Back in 2019, we did a deep dive into what you can do to protect your privacy on dating apps while still matching with people. Now that it’s 2022, we have updated this article with the latest news and tips.
Dating apps are now as much a part of modern courtship as going to the movies or buying flowers. But dating apps like Tinder, Grindr, or Bumble, present significant privacy risks. This Valentine’s Day, take some time to protect your privacy on dating apps.
Online dating is a privacy nightmare because it’s a Catch-22. You are obviously looking to entice someone and therefore want to create a level of intimacy, but you are speaking with someone you have never met. It requires a delicate dance of revealing enough information about yourself to beguile without sharing too much. And you need to accept information from people on the other end of your conversation, hoping they are acting in good faith.
Scammers know this. They have begun hacking these apps or using social engineering to access people’s most sensitive photos or to trick people into sending payments. According to the US Federal Trade Commission, romance scams have been increasing steadily, and over $547 million was lost to these scams in 2021.
Beyond scammers, many of these dating apps use the data you give them to target you with ads. When you consider that hundreds of millions of people use dating apps around the world to meet new people, there is a lot of data to be mined. Furthermore, many dating apps have been less-than-responsible stewards of the data entrusted to them.
But don’t give up on love! (It is Valentine’s Day, after all.) There are ways to limit your exposure online.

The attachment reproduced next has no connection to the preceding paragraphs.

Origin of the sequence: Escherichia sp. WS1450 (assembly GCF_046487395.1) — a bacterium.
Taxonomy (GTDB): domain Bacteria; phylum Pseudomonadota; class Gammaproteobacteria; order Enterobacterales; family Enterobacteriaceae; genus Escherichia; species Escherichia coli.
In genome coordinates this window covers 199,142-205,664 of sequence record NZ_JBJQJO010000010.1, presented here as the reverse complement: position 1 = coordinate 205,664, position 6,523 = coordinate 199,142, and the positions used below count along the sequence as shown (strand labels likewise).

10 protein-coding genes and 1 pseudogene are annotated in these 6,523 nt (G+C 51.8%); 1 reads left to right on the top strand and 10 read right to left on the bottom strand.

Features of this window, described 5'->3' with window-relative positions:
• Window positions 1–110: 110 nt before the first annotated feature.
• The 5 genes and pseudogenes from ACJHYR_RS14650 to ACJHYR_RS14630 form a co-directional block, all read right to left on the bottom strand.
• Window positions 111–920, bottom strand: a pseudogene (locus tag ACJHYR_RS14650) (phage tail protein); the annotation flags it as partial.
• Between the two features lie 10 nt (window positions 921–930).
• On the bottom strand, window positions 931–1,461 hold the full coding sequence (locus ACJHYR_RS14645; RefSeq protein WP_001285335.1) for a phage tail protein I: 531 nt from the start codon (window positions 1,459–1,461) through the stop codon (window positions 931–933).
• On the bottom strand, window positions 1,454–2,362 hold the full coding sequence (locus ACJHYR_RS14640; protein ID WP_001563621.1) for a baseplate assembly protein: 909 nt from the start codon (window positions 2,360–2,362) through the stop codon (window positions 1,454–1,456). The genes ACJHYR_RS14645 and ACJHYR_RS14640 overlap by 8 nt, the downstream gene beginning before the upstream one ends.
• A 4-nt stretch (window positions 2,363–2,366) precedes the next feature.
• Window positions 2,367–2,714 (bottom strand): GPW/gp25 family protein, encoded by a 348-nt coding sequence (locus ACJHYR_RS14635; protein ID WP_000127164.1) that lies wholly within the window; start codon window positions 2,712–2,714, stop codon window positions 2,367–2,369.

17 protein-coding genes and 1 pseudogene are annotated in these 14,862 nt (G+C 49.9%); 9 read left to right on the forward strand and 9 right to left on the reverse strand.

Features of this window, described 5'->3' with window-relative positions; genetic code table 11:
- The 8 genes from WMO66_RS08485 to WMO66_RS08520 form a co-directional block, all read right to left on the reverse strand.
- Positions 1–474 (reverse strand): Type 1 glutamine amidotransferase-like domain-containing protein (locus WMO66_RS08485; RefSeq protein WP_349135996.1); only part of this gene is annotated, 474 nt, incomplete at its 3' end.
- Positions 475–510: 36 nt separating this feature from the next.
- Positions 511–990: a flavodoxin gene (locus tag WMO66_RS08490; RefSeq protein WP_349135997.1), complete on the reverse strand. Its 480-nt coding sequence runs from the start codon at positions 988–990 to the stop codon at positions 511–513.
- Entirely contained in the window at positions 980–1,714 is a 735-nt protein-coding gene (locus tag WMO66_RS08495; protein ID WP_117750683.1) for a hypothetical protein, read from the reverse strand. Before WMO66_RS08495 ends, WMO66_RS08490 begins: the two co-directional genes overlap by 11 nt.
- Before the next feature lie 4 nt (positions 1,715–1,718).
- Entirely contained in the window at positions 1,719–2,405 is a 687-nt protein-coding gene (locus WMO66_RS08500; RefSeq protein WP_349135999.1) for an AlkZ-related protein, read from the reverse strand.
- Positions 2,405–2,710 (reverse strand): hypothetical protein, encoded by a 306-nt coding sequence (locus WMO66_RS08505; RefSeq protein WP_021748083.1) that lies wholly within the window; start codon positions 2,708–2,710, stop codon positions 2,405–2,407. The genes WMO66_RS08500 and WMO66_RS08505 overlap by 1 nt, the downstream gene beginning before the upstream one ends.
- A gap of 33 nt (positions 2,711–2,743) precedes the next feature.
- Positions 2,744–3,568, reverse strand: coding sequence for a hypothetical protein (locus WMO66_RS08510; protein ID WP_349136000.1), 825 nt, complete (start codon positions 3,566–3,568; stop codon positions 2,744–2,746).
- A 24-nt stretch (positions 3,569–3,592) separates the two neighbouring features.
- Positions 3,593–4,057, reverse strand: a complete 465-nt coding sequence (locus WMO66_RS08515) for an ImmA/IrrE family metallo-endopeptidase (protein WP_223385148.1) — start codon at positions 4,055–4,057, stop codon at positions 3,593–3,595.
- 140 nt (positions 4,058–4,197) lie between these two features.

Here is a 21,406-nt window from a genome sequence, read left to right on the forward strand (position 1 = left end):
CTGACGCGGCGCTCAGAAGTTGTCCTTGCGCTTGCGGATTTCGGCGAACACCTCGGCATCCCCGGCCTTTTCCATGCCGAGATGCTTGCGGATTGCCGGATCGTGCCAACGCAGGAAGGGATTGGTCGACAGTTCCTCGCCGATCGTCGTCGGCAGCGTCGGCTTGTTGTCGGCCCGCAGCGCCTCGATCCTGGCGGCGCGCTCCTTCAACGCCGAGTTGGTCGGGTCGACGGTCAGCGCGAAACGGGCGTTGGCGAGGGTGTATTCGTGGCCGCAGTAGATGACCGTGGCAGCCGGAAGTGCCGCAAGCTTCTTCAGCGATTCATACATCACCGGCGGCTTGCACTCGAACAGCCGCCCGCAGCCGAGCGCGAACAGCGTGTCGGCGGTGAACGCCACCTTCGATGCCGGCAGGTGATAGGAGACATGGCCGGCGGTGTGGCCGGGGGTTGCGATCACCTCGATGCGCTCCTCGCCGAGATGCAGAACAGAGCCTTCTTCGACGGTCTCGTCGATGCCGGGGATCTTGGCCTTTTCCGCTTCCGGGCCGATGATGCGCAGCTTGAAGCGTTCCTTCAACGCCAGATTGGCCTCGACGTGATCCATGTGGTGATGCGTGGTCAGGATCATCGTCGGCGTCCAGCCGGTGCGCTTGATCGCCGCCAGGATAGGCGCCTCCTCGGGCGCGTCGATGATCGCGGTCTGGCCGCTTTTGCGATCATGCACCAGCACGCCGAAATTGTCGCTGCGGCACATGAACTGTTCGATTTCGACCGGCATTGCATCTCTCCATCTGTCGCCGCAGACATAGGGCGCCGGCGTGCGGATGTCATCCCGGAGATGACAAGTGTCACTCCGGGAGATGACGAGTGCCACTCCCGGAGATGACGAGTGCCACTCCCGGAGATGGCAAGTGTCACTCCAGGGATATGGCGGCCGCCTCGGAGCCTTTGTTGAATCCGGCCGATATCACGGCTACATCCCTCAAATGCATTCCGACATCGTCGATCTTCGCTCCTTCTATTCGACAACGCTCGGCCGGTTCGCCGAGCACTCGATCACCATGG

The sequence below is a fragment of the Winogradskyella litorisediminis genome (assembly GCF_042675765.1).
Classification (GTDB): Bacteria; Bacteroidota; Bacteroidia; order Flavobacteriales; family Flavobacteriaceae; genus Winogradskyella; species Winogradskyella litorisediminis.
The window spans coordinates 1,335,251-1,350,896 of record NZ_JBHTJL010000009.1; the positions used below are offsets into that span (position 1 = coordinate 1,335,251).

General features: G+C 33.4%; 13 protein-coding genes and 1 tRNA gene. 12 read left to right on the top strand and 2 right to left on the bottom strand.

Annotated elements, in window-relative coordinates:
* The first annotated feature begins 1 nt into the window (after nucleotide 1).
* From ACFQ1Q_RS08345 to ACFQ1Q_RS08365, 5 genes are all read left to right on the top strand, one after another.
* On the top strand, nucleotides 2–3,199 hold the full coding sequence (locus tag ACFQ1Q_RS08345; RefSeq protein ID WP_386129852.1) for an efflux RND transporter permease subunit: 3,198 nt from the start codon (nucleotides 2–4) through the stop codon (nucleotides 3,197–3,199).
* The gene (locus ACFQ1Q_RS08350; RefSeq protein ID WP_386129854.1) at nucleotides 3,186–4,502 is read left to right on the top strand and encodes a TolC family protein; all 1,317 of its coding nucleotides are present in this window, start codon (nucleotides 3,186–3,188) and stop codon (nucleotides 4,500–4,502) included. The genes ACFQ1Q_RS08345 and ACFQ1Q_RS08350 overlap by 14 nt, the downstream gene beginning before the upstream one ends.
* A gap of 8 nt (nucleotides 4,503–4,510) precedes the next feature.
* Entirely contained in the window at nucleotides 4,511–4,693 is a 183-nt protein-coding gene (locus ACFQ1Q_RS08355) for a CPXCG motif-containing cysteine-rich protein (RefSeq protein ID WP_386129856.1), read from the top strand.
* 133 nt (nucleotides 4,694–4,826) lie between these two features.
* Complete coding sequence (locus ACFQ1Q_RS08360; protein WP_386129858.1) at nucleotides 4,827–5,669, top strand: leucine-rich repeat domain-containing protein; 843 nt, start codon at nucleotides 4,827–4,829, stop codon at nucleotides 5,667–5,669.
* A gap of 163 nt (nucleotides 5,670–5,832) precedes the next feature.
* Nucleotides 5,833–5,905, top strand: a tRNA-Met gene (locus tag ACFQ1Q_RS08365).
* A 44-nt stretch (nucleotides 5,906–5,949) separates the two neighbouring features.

What data do dating apps have?
Most dating apps use the data they collect from you to target you with ads. That’s how they can continue operating while offering their service for free. (It’s also why you often can get access to stronger privacy controls if you pay for a subscription to a dating app.)
When you consider the types of sensitive information many of these apps require you to share when you create an account, this data collection can be concerning. As an example, before you can use Tinder, you must share:
- Your phone number or Google or Apple account
- Your first name
- Your date of birth
- Two photos of you
- Your location by turning on location tracking on your phone
- Your sexual orientation
And nearly all dating apps encourage you to share more information, from your place of work to your favorite hobbies to your ethnicity. They also monitor any activity in their app, including swipes and conversations. Obviously, a dating app can use any information you share with it to target you with ads.
Many dating websites also contain dozens of trackers. Ghostery found that Match Group dating services (including Match, Tinder, and OkCupid) had up to 36 trackers on their websites, including trackers from Facebook and Google.
Dating app data breaches
Most dating apps are still relatively new. Tinder launched in 2012, yet it has already suffered several data breaches and has been caught improperly sharing user data. This is sadly the norm among dating apps, which is important to keep in mind as you decide what personal data to divulge in these apps.
Back in 2013, cybersecurity experts discovered trileration attacks ((similar to triangulation) that Tinder allowed third parties to discover users’ exact location, down to within a few hundred feet. Tinder resolved the issue by only specifying their users’ location in increments of miles, making the location data much less precise. In 2014, experts found the same flaw in Grindr. Grindr claimed to have resolved the issue, but in 2016, researchers in Japan could still determine Grindr users’ location. Then, in 2018, another security expert discovered the location of Grindr users, including ones that had opted out of letting Grindr share their location data.